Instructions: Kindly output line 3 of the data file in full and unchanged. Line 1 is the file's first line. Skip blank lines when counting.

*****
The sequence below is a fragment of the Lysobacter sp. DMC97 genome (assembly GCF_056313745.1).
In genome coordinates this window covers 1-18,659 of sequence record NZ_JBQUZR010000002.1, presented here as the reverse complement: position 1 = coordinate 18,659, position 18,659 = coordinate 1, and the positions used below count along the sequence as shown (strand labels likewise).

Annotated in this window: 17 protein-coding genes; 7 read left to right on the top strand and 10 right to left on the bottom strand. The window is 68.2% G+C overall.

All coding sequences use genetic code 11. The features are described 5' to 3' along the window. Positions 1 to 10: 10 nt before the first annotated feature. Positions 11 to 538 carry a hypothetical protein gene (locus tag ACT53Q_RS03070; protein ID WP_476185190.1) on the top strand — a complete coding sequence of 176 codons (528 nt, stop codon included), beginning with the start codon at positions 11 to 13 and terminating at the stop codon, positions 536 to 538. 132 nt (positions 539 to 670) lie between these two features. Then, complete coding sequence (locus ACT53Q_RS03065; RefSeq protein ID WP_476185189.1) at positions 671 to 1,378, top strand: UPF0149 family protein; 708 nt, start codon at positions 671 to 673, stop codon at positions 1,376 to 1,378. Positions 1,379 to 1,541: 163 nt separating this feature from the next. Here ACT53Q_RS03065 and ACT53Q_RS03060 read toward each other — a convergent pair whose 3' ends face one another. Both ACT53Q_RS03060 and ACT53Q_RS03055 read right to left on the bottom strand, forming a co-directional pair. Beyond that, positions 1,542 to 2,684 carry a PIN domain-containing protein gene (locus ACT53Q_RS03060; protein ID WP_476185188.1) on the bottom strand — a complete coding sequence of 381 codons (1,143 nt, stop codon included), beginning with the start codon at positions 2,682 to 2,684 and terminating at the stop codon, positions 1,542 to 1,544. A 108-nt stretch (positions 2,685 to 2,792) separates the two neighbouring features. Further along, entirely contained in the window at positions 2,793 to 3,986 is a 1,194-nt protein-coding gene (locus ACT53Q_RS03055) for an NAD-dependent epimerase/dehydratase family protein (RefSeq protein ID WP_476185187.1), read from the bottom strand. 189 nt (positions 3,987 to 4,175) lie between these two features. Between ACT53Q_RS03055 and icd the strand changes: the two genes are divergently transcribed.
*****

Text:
Annotated in this window: 17 protein-coding genes; 7 read left to right on the top strand and 10 right to left on the bottom strand. The window is 68.2% G+C overall.